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The Importance of Iodine & How Bromine Can Decrease Your Levels


blog image - iodine poster


Iodine deficiency is something we might not think about but it can be an important factor in your health in the same way as is a vitamin D deficiency. Iodine is essential for your body, and is detected in every organ and tissue BUT there is increasing evidence that low iodine is related to numerous diseases, including cancer of the breast, thyroid gland, ovary and prostate - cancers that are more prevalent than ever.

But you don't need a lot of iodine – apparently as little as one teaspoon over your lifetime.

So what is Iodine?

A chemical element found abundantly in seawater and in some minerals in the earth, iodine is a trace element essential for proper human nutrition.

The properties of iodine are also antibiotic, antiviral and antifungal. In the early decades of the 20th century, iodine deficiency was common in parts of the USA and in most of Canada - leading to many cases of the condition known as goiter.

It was then that the government issued iodized salt, alleviating the problem of goiter and iodine deficiency for a while. But with more people eating healthier salts, the continued depletion of the minerals in our soil and the growth of bromines, fluoride and chlorine, iodine deficiency is becoming a growing problem worldwide once more.

Apart from being necessary for your thyroid gland to make thyroid hormones called thyroxine and triiodothyronine (or T3 and T4), iodine is also needed for your immune system, to reduce the risk of cancer and for counteracting radiation exposure.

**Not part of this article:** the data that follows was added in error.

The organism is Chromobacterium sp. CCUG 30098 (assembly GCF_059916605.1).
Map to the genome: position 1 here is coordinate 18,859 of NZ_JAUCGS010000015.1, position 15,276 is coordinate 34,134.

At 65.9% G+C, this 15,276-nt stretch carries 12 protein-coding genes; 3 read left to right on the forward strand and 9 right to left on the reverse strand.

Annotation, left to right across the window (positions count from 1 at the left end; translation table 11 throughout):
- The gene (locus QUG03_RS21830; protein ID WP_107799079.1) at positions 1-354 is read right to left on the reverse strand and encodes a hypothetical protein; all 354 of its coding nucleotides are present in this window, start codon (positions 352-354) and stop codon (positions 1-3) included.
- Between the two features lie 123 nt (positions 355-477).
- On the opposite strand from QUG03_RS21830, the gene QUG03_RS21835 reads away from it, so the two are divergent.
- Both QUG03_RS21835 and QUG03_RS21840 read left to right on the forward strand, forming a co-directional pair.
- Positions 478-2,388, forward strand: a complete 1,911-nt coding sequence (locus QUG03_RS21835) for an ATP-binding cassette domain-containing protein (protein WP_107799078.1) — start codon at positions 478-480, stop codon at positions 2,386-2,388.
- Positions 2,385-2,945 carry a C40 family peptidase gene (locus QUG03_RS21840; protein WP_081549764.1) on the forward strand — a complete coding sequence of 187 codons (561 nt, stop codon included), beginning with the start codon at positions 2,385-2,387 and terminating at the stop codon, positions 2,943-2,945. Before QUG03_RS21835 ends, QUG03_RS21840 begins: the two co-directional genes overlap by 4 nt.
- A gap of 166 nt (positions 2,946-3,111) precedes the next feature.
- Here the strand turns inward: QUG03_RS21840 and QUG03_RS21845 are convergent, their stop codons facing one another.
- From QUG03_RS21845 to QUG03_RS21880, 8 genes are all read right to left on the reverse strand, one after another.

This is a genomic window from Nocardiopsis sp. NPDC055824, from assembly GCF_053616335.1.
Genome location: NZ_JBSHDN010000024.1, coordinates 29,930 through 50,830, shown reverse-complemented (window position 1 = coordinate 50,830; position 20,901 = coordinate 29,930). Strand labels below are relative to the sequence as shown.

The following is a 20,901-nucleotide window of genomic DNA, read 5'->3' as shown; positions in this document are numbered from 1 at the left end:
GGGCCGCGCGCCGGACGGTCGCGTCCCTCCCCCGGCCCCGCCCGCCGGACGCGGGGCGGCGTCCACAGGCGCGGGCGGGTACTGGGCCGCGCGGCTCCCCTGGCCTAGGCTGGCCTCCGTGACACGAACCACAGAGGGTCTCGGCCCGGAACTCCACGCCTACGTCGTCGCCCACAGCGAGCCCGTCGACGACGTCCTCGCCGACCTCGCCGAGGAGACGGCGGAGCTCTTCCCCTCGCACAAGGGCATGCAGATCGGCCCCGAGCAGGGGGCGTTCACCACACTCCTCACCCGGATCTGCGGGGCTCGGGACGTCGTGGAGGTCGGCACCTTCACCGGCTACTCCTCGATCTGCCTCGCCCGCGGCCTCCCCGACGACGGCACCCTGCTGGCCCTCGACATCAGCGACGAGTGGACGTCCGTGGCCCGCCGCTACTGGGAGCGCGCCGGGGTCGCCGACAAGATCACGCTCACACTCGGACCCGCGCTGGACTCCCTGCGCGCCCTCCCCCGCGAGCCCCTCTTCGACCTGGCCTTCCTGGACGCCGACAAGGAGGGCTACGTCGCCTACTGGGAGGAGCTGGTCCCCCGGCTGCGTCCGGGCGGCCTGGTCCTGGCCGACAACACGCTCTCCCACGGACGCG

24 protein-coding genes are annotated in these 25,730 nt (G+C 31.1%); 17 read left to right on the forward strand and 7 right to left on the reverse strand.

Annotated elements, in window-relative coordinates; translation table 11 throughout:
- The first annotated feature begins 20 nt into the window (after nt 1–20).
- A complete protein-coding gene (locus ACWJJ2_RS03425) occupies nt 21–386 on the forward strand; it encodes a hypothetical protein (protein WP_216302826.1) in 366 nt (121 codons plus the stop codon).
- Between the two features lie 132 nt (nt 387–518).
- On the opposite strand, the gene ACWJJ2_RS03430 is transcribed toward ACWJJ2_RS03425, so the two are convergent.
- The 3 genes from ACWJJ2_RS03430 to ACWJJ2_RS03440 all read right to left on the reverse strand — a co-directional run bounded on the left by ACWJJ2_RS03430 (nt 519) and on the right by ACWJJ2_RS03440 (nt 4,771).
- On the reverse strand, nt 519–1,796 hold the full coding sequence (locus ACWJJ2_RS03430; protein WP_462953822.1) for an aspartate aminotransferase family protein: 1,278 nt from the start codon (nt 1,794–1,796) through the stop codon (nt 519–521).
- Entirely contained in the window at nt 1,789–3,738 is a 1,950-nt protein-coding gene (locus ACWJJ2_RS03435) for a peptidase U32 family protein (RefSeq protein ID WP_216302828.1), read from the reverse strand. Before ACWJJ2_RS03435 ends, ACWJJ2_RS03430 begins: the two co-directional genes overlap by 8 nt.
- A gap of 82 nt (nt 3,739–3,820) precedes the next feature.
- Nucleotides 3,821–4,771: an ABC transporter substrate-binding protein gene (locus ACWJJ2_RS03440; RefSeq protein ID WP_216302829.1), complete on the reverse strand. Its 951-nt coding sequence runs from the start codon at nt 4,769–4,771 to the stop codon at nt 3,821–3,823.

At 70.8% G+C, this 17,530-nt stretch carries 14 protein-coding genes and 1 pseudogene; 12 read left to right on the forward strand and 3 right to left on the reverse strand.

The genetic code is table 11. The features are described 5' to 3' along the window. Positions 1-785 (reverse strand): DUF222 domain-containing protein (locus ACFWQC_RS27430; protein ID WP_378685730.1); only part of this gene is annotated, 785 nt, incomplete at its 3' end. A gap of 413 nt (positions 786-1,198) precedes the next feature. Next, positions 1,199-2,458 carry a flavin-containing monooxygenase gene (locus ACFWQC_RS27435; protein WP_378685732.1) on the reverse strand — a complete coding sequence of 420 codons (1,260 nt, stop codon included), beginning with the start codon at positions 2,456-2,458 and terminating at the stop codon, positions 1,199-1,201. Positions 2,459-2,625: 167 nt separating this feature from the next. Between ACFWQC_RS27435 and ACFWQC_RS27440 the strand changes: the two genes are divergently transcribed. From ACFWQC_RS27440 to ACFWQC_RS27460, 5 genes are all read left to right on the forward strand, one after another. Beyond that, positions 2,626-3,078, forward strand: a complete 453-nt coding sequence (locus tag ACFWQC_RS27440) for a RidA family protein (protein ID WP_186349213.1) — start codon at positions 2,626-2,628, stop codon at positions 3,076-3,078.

Iodine is important during pregnancy too

Iodine provides a building block for the body's manufacture of thyroid hormone.

During the early days of pregnancy, when a fetus is unable to produce thyroid hormone, the mother produces "thyroid hormone for two" but if she does not have enough iodine in her system, the health of her infant (and her own health) may suffer. Lack of this nutrient can hinder normal development in a baby, even lowering IQ levels.

It is often recommended that women (who are pregnant, breastfeeding or considering pregnancy) take an iodine supplement of 150mg each day (with the approval of their doctor) to make sure their needs are met.

In the past, when there was an iron deficiency in the general population, iodine was added to commercial bread and iodized salt was introduced. However, more recently the iodine in bread and other baked goods has been replaced with bromine.

Why should bromine be a problem?

Bromines are common endocrine disruptors, and are part of the halide family, a group of elements that includes fluorine, chlorine and iodine. Bromine is a problem because it has the opposite effect to iodine – actually blocking the absorption of any iodine that people might be getting in the first place. Fluoride and chlorine have the same dangerous effect. We are already exposed to far too much of these dangerous members of the halide family. For example in addition to bakery goods and some flours, bromine can be found in:
  • Pesticides (specifically methyl bromide which is used mainly on Californian-grown strawberries).
  • Plastics such as in the manufacture of computers.